Against Portland, Terry scored four points on 1-of-6 shooting, adding zero rebounds, one assists, one turnover and nothing else … he had as many personal fouls (four) as any positive statistic.

Against Denver? Jet was 5-of-10 for 15 points, missing a late-game 3 try that might've altered the fate of this game.

*Jason Kidd: Since March 6, over the course of 15 games, Kidd was averaging 5.9 points, 8.2 assists and 3.1 rebounds while shooting 31.5 percent, and 23.9 percent behind the arc.

Against Portland, Kidd went scoreless, missing all six of his shots, with five of those coming behind the arc. He did have three steals and a block, but only four assists and appeared to begin to reserve his energies as the game went on.

Against Denver? He wore a lovely suit, like another key guy, Tyson Chandler, awaiting a more important day.

Earlier in the week, Dirk said: "We need some home cooking now. … We got to play better, get more out of myself. Jet hasn't been there on this trip. J-Kidd's got to make some shots. Just all across the board."

He's pinpointing the right guys. But do they need simply "home cooking''? Or something more (less) than that? Going into Wednesday, unfortunate occurrences came in threes. Now they've come in a fourth – with the Mavs now trying to hang onto not being fourth in the West.

There is no panic in the Dallas locker room. But there is awareness.

"I don't know that it's ever going to be perfect,'' said Carlisle before the game. "Last year, we entered the playoffs on a five-game roll and all seemed well. And we struggled (losing in Round 1 to San Antonio). The priority in our mind is to make sure the guys that need rest get rest, the guys that have any health issues get it resolved and then we've got to focus in on who our opponent is.''

QUOTEBOARD: "We're pros here. We don't have a bunch of rookies running around out there. We have one rookie who's got a screw in his foot, and he ain't played in more than two months. So we can't be doing that stuff. Simple as that. ... After the fact, I think our guys realized that, but in the heat of the moment we've got to be better." -- Rick Carlisle, upset at late-game mental mistakes by, apparently, Jet and Marion.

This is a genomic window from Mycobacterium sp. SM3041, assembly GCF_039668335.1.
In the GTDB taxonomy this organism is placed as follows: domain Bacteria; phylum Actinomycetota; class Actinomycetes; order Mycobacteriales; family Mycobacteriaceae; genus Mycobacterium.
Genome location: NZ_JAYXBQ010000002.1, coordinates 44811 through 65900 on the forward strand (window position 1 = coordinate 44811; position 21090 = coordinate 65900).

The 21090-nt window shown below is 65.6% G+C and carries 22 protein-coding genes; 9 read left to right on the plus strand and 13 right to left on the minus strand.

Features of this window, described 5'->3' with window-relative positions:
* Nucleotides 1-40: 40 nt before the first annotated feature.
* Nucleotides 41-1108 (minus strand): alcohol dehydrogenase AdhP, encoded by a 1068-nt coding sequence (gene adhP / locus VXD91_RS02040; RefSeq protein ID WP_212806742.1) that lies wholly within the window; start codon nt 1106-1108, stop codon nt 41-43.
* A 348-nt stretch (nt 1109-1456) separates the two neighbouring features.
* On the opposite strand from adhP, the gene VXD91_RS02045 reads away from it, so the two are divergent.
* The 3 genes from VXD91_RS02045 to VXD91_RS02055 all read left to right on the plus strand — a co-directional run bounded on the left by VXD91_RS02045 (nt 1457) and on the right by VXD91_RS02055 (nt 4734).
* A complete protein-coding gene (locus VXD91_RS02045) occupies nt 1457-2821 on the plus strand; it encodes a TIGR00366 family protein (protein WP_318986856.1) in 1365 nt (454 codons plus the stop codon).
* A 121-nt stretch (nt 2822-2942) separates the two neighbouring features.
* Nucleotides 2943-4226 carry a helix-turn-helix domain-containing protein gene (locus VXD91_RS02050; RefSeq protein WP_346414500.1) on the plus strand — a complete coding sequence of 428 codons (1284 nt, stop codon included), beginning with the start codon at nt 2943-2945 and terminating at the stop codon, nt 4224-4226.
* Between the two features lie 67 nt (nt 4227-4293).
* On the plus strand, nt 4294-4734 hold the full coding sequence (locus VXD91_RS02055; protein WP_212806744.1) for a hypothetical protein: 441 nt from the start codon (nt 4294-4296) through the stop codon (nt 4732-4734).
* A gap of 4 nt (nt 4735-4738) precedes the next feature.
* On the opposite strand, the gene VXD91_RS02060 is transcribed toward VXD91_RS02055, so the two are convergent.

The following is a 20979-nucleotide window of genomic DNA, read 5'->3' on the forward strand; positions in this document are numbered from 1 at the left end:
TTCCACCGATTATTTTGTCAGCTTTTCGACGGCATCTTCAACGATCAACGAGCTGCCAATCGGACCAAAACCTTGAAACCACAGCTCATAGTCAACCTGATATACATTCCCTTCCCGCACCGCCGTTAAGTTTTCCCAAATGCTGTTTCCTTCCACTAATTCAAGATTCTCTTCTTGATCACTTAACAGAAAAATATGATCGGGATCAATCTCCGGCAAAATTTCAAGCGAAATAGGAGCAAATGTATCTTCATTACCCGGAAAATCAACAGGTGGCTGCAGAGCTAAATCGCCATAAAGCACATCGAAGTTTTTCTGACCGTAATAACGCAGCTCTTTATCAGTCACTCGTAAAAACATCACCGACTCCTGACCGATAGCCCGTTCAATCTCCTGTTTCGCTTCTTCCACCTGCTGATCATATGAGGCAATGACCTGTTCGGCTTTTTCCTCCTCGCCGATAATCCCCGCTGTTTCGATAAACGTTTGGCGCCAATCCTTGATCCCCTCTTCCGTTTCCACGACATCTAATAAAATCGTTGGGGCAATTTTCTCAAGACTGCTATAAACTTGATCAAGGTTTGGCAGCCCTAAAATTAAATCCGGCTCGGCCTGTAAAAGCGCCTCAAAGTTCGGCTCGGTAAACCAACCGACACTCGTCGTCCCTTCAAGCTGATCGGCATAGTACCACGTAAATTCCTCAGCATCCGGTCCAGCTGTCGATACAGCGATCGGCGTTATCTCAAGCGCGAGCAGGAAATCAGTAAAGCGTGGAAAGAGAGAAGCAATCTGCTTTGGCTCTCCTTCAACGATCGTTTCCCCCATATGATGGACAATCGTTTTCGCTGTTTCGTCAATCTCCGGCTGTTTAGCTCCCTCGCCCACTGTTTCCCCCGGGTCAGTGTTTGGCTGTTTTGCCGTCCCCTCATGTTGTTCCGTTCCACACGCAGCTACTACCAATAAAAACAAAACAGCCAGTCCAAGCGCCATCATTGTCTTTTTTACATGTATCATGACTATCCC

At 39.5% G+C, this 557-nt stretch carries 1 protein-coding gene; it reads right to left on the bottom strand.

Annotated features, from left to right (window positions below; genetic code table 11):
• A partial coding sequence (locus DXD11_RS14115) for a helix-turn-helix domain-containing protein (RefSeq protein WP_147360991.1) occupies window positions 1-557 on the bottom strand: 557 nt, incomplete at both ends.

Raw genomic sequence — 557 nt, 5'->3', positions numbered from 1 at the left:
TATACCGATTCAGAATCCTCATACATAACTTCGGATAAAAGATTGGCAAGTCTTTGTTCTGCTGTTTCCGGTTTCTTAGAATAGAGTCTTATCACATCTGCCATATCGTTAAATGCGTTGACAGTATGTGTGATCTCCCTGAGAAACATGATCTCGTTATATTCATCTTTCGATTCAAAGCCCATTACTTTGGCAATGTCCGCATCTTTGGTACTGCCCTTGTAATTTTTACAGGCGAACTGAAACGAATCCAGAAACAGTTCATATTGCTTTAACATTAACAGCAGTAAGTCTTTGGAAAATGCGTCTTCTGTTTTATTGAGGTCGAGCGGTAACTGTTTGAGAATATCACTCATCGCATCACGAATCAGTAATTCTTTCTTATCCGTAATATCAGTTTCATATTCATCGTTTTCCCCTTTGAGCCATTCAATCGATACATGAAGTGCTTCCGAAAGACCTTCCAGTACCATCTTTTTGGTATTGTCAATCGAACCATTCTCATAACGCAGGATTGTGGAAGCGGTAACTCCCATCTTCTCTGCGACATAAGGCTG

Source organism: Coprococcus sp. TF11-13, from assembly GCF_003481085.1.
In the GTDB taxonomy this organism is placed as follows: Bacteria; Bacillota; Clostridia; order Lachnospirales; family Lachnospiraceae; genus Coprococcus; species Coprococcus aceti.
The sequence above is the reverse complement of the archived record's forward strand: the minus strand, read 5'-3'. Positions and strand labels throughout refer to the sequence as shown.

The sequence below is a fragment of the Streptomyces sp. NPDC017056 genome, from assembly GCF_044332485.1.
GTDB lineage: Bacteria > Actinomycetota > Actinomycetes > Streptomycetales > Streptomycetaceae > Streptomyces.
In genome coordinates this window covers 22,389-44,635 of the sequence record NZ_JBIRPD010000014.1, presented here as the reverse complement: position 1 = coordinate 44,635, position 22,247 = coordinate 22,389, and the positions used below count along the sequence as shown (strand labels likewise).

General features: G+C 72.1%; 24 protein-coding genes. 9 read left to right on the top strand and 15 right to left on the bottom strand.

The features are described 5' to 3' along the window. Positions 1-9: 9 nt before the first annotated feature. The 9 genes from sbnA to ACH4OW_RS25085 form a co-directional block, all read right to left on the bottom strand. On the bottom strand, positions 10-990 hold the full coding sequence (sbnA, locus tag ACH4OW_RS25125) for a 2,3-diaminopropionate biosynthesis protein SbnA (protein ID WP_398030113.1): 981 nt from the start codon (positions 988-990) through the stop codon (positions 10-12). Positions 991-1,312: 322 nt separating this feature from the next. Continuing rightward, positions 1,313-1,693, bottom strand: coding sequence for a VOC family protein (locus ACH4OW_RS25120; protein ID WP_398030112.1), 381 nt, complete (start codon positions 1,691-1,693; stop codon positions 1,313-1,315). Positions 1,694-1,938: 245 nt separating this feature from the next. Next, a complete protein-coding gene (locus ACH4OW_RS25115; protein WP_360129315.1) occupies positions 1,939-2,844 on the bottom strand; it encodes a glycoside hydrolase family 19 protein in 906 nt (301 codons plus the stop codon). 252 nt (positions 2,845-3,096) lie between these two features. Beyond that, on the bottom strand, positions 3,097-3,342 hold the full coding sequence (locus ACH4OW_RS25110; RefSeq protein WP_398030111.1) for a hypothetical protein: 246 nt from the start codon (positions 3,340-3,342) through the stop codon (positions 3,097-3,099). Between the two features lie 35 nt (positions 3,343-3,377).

MARION RESPONDS TO CRACKDOWN: "We need more than that, but that's OK," Marion said of him being pulled from the game for not hustling back after an airballed 3. "I'll take it, but you've got to make an example out of everybody. I'll lead by example. That's fine. It is what it is."

MAVSELLANEOUS: JJ Barea finished with a double-double by scoring 12 points and handing out 10 assists. It's his third double-double of the season, and second in the last three games … Five of the eight players to see action for Denver reached double digits in scoring. The three that failed to reach double digits each had nine. That's what we like to call "balanced" scoring … It was a "Go Green'' night. Green headbands and such ... In a rarity, Jet did not make himself available to us for a visit ... Rick had some pregame fun joking about JJB's relationship with Miss Universe 2006 ... In addition to Jason Kidd and Tyson Chandler missing the game for Dallas, Chris Andersen, Arron Afflalo and Timofey Mozgov were out for Denver … The Nuggets were on the second night of a back-to-back, having lost the prior night to the Thunder … OKC is now one game behind the Mavs for the third seed, and holds the tie-breaker as a division winner. Both teams have four games remaining. …

It is conceivable that Dallas could drop to No. 4 and oppose No. 5 Denver in Round 1 of the playoffs. Indeed, you look at all the accepting smiles after Wednesday's loss -- combined with the work ethic that was in place for at least the second half -- and wonder if fourth place (the non-Lakers bracket) isn't somewhat acceptable ...

THE FINAL WORD: With Kidd and Chandler watching from the bench, this game was an uphill battle from the start. Roddy Beaubois got the nod at point guard, and suffered through obvious growing pains (though he would keep his head in the game and make a nice play on Nene to gather a steal and earn two free throws to tie the game at 94).

Despite Roddy B's struggles, and the plethora of team turnovers, which again arose at the most inopportune of times, we saw something we've been searching for from this team. We saw a group willing to fight, and willing to scratch and claw their way through a tough night. InGame No. 78 it's hard to accept a game as a "moral victory," but there is some semblance of that here.

"I would've been more impressed,'' Brendan Haywood said, "if we got the win."

And those are the facts. And the fact-based opinions.